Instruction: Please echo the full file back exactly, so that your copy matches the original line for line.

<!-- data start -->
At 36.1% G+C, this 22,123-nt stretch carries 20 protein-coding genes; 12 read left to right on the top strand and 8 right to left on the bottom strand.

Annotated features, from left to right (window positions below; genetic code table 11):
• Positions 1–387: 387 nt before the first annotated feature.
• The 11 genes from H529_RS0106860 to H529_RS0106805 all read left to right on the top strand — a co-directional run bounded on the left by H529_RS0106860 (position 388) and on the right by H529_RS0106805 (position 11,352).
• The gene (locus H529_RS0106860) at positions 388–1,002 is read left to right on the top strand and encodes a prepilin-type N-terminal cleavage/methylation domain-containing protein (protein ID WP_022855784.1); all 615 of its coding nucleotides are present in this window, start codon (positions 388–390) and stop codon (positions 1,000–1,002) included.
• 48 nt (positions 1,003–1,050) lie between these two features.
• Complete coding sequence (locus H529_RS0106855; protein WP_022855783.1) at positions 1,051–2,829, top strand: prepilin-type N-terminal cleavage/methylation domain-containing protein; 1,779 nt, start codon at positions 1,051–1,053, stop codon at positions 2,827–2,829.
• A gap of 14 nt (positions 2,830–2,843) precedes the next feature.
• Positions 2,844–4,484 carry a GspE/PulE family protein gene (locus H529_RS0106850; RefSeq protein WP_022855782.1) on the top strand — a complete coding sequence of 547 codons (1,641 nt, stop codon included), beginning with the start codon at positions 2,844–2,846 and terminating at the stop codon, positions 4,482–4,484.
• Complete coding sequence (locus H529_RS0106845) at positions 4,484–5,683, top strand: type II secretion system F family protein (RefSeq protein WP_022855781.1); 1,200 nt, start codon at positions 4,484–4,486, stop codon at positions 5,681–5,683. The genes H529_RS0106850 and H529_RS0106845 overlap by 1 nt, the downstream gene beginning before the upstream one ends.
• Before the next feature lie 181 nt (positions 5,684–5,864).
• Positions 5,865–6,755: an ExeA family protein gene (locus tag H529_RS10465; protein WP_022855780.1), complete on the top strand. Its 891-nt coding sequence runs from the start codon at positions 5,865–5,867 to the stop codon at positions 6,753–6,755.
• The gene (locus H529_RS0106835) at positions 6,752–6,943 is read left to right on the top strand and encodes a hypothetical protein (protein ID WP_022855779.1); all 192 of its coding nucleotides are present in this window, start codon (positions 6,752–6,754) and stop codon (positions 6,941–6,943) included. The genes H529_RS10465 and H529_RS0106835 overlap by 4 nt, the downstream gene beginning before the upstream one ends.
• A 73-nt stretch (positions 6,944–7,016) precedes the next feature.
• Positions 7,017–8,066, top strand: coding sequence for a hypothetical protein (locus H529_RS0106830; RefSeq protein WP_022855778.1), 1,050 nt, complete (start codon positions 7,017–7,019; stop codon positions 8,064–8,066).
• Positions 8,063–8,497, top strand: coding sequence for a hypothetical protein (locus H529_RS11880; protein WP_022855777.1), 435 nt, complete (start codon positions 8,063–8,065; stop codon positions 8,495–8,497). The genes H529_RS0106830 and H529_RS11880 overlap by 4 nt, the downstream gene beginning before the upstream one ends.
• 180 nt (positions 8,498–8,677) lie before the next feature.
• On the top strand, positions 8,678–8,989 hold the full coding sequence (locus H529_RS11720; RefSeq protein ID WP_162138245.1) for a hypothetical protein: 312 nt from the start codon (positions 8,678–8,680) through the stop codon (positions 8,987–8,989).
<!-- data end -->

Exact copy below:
At 36.1% G+C, this 22,123-nt stretch carries 20 protein-coding genes; 12 read left to right on the top strand and 8 right to left on the bottom strand.

Annotated features, from left to right (window positions below; genetic code table 11):
• Positions 1–387: 387 nt before the first annotated feature.
• The 11 genes from H529_RS0106860 to H529_RS0106805 all read left to right on the top strand — a co-directional run bounded on the left by H529_RS0106860 (position 388) and on the right by H529_RS0106805 (position 11,352).
• The gene (locus H529_RS0106860) at positions 388–1,002 is read left to right on the top strand and encodes a prepilin-type N-terminal cleavage/methylation domain-containing protein (protein ID WP_022855784.1); all 615 of its coding nucleotides are present in this window, start codon (positions 388–390) and stop codon (positions 1,000–1,002) included.
• 48 nt (positions 1,003–1,050) lie between these two features.
• Complete coding sequence (locus H529_RS0106855; protein WP_022855783.1) at positions 1,051–2,829, top strand: prepilin-type N-terminal cleavage/methylation domain-containing protein; 1,779 nt, start codon at positions 1,051–1,053, stop codon at positions 2,827–2,829.
• A gap of 14 nt (positions 2,830–2,843) precedes the next feature.
• Positions 2,844–4,484 carry a GspE/PulE family protein gene (locus H529_RS0106850; RefSeq protein WP_022855782.1) on the top strand — a complete coding sequence of 547 codons (1,641 nt, stop codon included), beginning with the start codon at positions 2,844–2,846 and terminating at the stop codon, positions 4,482–4,484.
• Complete coding sequence (locus H529_RS0106845) at positions 4,484–5,683, top strand: type II secretion system F family protein (RefSeq protein WP_022855781.1); 1,200 nt, start codon at positions 4,484–4,486, stop codon at positions 5,681–5,683. The genes H529_RS0106850 and H529_RS0106845 overlap by 1 nt, the downstream gene beginning before the upstream one ends.
• Before the next feature lie 181 nt (positions 5,684–5,864).
• Positions 5,865–6,755: an ExeA family protein gene (locus tag H529_RS10465; protein WP_022855780.1), complete on the top strand. Its 891-nt coding sequence runs from the start codon at positions 5,865–5,867 to the stop codon at positions 6,753–6,755.
• The gene (locus H529_RS0106835) at positions 6,752–6,943 is read left to right on the top strand and encodes a hypothetical protein (protein ID WP_022855779.1); all 192 of its coding nucleotides are present in this window, start codon (positions 6,752–6,754) and stop codon (positions 6,941–6,943) included. The genes H529_RS10465 and H529_RS0106835 overlap by 4 nt, the downstream gene beginning before the upstream one ends.
• A 73-nt stretch (positions 6,944–7,016) precedes the next feature.
• Positions 7,017–8,066, top strand: coding sequence for a hypothetical protein (locus H529_RS0106830; RefSeq protein WP_022855778.1), 1,050 nt, complete (start codon positions 7,017–7,019; stop codon positions 8,064–8,066).
• Positions 8,063–8,497, top strand: coding sequence for a hypothetical protein (locus H529_RS11880; protein WP_022855777.1), 435 nt, complete (start codon positions 8,063–8,065; stop codon positions 8,495–8,497). The genes H529_RS0106830 and H529_RS11880 overlap by 4 nt, the downstream gene beginning before the upstream one ends.
• 180 nt (positions 8,498–8,677) lie before the next feature.
• On the top strand, positions 8,678–8,989 hold the full coding sequence (locus H529_RS11720; RefSeq protein ID WP_162138245.1) for a hypothetical protein: 312 nt from the start codon (positions 8,678–8,680) through the stop codon (positions 8,987–8,989).